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NORWALK, CT – Supported by a $523,822 federal grant, The Maritime Aquarium at Norwalk will expand its economic impact as a state tourism driver by creating an interactive multimedia exhibit exploring the essential role of salt marshes in the health of Long Island Sound.
This exhibit will attract additional visitors to the Aquarium and Norwalk, while helping them understand the historic, cultural, social and ecological importance of Connecticut’s salt marshes, thus inspiring actions to protect these vital shoreline habitats, said Jason Patlis, President and CEO of The Maritime Aquarium.
The $523,822 was awarded by the U.S. Department of Commerce’s Economic Development Administration (EDA) and is funded by the American Rescue Plan program.
“We thank the Economic Development Administration for awarding this transformative grant to the Aquarium, but the Aquarium has a lot of supporters in Washington and here in Norwalk and the state to thank for their support over the last two years, who helped make this grant possible,” Patlis said. “This includes Mayor Rilling and his team, the Norwalk Redevelopment Agency, State Sen. Majority Leader Bob Duff, the WestCOG, Governor Lamont and his team, especially at DECD, as well our elected officials in Congress, including Senators Blumenthal and Murphy, and Representative Himes.
“Just as the new state-of-the-art exhibit and its related educational and online programs will draw thousands of visitors who will contribute to the Aquarium’s and Norwalk’s economic resilience, healthy salt marshes are essential to the coastal resilience of shoreline communities and the ecological resilience of Long Island Sound,” Patlis added. “This interactive multi-dimensional exhibit will give Aquarium guests an important understanding of the inextricable link between our natural world and our culture and history, while also challenging them to consider what steps we can take – individually and collectively – to restore our marshlands to a healthy ecosystem.”
The federal grant will be matched with $331,558 in Aquarium-sourced funds, including funds from various Connecticut Humanities grants, a portion of a bequest by the late Charles J. Toth of Norwalk, as well as the allocation of internal Aquarium resources.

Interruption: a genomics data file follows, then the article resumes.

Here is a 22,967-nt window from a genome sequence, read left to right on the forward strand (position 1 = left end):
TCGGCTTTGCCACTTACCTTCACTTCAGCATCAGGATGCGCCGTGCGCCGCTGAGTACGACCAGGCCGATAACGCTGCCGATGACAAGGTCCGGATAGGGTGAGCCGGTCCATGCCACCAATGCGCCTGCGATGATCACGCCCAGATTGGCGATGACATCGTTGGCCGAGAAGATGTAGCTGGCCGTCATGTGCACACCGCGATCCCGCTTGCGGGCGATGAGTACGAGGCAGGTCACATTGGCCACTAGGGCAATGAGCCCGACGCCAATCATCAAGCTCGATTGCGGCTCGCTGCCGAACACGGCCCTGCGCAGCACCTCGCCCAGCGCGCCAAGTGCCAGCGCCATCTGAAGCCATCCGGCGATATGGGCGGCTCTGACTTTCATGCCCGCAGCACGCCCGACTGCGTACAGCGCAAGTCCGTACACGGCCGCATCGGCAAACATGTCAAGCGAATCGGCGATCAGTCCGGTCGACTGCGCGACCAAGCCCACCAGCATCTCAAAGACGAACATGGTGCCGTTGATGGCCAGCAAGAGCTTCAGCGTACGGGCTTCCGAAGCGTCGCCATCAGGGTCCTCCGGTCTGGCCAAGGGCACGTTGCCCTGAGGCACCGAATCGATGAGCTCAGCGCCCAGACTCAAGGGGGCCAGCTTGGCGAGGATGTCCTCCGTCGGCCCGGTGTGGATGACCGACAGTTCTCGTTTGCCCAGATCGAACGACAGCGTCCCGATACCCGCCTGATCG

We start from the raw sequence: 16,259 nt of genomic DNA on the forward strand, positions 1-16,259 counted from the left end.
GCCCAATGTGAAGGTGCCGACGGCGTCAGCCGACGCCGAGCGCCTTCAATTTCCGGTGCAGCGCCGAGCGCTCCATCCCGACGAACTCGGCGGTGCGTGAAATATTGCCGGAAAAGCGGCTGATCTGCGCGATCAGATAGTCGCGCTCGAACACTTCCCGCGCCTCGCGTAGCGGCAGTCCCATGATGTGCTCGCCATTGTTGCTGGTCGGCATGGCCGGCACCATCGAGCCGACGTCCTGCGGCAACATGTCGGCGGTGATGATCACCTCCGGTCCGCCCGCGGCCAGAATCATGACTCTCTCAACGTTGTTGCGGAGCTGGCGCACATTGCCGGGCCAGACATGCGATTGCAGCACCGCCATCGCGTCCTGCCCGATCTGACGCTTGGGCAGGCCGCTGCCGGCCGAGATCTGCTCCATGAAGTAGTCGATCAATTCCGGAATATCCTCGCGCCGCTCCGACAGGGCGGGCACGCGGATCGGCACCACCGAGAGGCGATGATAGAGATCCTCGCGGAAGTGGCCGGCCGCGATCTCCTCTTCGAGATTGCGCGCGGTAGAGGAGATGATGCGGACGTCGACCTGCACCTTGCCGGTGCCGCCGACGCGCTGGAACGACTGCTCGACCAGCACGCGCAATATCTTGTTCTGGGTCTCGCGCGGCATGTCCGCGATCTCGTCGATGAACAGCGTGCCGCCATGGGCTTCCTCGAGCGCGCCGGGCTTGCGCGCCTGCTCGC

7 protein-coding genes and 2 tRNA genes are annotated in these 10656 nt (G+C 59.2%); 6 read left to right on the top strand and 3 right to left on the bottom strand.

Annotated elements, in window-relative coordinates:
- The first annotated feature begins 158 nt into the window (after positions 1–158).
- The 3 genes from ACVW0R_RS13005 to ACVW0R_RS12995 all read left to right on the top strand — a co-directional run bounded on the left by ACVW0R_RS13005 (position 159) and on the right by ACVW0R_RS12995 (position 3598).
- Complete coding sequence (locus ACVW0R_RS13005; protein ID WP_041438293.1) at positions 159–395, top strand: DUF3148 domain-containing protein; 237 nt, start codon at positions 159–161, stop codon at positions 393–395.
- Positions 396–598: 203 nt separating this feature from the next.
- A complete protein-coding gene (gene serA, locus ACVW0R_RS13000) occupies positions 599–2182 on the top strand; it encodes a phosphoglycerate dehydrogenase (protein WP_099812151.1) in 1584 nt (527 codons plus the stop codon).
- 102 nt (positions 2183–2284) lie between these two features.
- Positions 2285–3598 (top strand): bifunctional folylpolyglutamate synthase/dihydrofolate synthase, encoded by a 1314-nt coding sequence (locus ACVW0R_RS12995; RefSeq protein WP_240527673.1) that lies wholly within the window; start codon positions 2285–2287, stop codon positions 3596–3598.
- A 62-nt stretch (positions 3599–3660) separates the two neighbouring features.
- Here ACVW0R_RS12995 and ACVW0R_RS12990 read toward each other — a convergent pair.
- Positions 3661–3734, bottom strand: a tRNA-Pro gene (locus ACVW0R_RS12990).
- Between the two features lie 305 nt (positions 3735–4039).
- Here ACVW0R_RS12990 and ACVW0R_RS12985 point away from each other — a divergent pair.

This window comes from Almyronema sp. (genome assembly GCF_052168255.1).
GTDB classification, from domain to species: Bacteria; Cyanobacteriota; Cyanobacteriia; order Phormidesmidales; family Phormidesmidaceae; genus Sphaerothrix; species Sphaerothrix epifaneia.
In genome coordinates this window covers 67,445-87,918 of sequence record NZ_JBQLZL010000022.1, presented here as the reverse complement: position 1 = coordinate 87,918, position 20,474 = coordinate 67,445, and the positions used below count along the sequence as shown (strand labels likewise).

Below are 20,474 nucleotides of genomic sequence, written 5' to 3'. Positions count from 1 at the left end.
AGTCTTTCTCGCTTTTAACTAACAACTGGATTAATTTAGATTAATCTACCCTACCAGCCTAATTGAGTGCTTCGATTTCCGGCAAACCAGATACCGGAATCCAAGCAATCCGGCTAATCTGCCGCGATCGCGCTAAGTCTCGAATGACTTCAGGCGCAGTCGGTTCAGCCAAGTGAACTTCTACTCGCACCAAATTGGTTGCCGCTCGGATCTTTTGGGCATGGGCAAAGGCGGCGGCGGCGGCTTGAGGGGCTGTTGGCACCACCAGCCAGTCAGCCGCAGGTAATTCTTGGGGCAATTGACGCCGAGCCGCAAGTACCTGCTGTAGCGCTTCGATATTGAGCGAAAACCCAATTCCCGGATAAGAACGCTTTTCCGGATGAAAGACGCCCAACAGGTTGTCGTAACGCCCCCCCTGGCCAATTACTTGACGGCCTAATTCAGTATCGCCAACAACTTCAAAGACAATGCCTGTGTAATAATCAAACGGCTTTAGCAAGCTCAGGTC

Among the highlights of the new salt marsh exhibit will be two touch tanks featuring live animals – one with sturgeon and another demonstrating a working salt marsh with representative crabs, mussels and other animals. Additional key elements will explain how and why salt marshes support diverse communities of plants and animals, how they provide superior shoreline protection from storms and erosion, and spotlight marshes’ roles in life and culture along Long Island Sound over the centuries.
The Aquarium will develop new STEM-based educational programs to be presented in the gallery in-person and also virtually thanks to webcams that will open the exhibit to a global audience.
Also included will be an interactive display called “Marshing Through Time,” with multimedia storytelling and digital depictions of historical artifacts. That display will be created thanks to a $25,000 Connecticut Humanities Planning Grant.
The new salt marsh exhibit is expected to open in summer 2023. It will be built in the first aquarium gallery, currently home to the special exhibit, “A Slug’s Life: Facing the Climate Endgame,” which will be open through Labor Day.
Learn more about exhibits, programs and special events at www.maritimeaquarium.org.
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